Campaign ends; not all glad
A sad day for printers, TV and radio stations
Let’s have a show of hands. How many people are disappointed that the campaign season is over?
Didn’t think so.
Well, OK, some people are sad to see it all end.
People who make money off of long campaigns may want to see it go on even longer, like those who print all of those mailers, or people who produce the radio and TV ads that never seem to end, and the radio and TV stations paid to air them.
The Illinois Campaign for Political Reform tracks fundraising/spending in legislative races throughout the campaign season. As of last Thursday, the ICPR found 17 legislative races topped $1 million in fundraising and spending. It includes nine Senate races and eight House races.
The top state Senate race was the 48th District that stretches between Springfield and Decatur. At $2.3 million, it was the most expensive of any contests for the General Assembly. The top Illinois House race was the 52nd District in the Chicago suburbs at $1.6 million.
Those aren’t even final numbers. It’s only what was reported between July 1 and Thursday. After September, campaigns don’t have to disclose contributions unless they are for $1,000 or more. If someone gave, say, $900 to a campaign on Oct. 10 10, we won’t know about it until final campaign disclosure reports for this election are filed in January.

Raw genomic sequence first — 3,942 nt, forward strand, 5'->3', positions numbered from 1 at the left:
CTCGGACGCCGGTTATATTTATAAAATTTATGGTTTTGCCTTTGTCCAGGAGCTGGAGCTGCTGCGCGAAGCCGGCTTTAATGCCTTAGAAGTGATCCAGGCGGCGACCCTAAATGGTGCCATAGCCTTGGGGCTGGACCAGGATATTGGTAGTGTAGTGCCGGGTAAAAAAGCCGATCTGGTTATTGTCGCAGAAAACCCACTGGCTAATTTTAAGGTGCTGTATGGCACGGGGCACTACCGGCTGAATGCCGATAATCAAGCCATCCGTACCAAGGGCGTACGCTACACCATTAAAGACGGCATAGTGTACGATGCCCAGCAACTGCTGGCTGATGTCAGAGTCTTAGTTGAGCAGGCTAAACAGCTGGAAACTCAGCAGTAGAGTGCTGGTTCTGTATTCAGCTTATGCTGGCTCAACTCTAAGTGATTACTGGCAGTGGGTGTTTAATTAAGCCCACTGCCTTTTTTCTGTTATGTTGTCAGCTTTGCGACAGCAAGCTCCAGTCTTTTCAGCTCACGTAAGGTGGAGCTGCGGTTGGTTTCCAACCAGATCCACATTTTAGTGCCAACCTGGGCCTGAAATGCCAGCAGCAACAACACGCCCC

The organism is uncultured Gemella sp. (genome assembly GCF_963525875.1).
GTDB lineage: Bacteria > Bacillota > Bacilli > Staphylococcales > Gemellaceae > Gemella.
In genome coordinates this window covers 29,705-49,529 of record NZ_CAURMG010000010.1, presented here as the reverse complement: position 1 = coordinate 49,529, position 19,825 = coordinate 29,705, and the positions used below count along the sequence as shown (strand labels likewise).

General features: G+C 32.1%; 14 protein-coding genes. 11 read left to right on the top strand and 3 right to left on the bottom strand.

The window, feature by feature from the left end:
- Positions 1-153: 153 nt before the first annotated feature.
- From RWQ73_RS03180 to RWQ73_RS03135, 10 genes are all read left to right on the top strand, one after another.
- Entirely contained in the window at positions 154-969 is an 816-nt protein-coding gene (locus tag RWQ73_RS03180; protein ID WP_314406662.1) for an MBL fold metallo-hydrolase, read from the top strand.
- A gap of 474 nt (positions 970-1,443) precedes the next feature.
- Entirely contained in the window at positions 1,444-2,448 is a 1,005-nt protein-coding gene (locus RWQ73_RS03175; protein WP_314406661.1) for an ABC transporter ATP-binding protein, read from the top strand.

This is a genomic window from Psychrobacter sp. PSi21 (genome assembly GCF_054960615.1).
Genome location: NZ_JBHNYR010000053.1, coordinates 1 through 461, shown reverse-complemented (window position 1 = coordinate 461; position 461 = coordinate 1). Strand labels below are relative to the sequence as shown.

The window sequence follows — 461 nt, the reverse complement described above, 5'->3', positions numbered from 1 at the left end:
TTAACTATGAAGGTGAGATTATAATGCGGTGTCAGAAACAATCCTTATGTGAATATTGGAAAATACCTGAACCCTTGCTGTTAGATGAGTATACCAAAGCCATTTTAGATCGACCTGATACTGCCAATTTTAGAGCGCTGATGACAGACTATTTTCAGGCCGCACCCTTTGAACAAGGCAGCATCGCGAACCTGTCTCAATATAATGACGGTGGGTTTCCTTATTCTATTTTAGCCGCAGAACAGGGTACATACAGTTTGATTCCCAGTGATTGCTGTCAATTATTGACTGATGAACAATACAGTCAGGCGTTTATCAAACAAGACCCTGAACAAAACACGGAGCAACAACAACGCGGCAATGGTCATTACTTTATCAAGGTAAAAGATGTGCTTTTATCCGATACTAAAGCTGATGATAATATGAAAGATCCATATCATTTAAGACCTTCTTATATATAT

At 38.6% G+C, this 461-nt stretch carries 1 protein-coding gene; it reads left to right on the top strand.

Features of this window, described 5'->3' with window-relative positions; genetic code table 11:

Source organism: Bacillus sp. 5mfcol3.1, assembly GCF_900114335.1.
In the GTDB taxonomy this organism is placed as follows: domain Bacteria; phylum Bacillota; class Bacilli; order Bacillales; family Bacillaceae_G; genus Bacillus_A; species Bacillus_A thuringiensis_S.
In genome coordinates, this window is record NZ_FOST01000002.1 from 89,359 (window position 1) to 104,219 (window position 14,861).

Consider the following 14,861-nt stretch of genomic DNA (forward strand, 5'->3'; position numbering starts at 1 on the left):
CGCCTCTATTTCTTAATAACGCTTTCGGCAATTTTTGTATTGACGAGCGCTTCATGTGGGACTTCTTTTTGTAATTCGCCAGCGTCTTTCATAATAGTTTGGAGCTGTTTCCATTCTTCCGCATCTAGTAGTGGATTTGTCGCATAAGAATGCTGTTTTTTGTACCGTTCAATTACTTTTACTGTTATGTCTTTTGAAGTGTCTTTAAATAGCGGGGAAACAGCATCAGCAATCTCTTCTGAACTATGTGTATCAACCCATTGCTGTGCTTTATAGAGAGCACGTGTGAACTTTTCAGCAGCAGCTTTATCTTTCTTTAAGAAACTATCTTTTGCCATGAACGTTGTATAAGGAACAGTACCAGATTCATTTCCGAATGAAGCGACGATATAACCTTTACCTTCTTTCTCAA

The bottom line is, a whole lot of money was spent, again, on campaigns to win seats in the Legislature. An early frontrunner for the least surprising headline in 2013 is, “Record amounts spent in legislative elections.”
There’s another aspect of the Illinois Campaign for Political Reform’s reports that may be surprising or depressing, depending on your view. That’s the lack of competitive races for the Legislature.
This is a remap election. It’s the first election held after new legislative district boundaries are drawn to reflect population changes in the last decade.
In most elections for the General Assembly, all 118 House seats are up and about one-third of the 59 Senate seats. In a remap year, all 177 seats in the General Assembly are up for election.
ICPR tracks only legislative races where two candidates are running and a $5,000 threshold has been met. And face it, if only $5,000 is spent in a legislative race, it ain’t much of a race.
The list of spending in campaigns put out by ICPR last week includes only 26 House contests and 27 Senate races. It does not include districts like the 99th House where Rep. Raymond Poe, R-Springfield, is running unopposed. Nor does it include districts like the 22nd House where House Speaker Michael Madigan, D-Chicago, has a Republican opponent who has yet to file any documents indicating he’s formed a political committee.
If you like the idea of a lot of truly competitive races for a state Legislature, Illinois is probably not the best place to live.
Gov. Pat Quinn last week showed he could play hardball when he wants to, despite his reputation for waffling and not being an effective administrator.
Quinn effectively ousted the head of the board that oversees U.S. Cellular Field and installed his own man. That gave him the vote to install Kelly Kraft, his former spokeswoman, as executive director of the Illinois Sports Authority. Chicago Mayor Rahm Emanuel wanted someone else he thought was more qualified.
It was a turf war between Quinn and Emanuel that got little attention in the rest of the state, but the outcome showed Quinn could go to the mat when he wanted.
We’ll see whether he shows similar determination when he deals with legislative issues.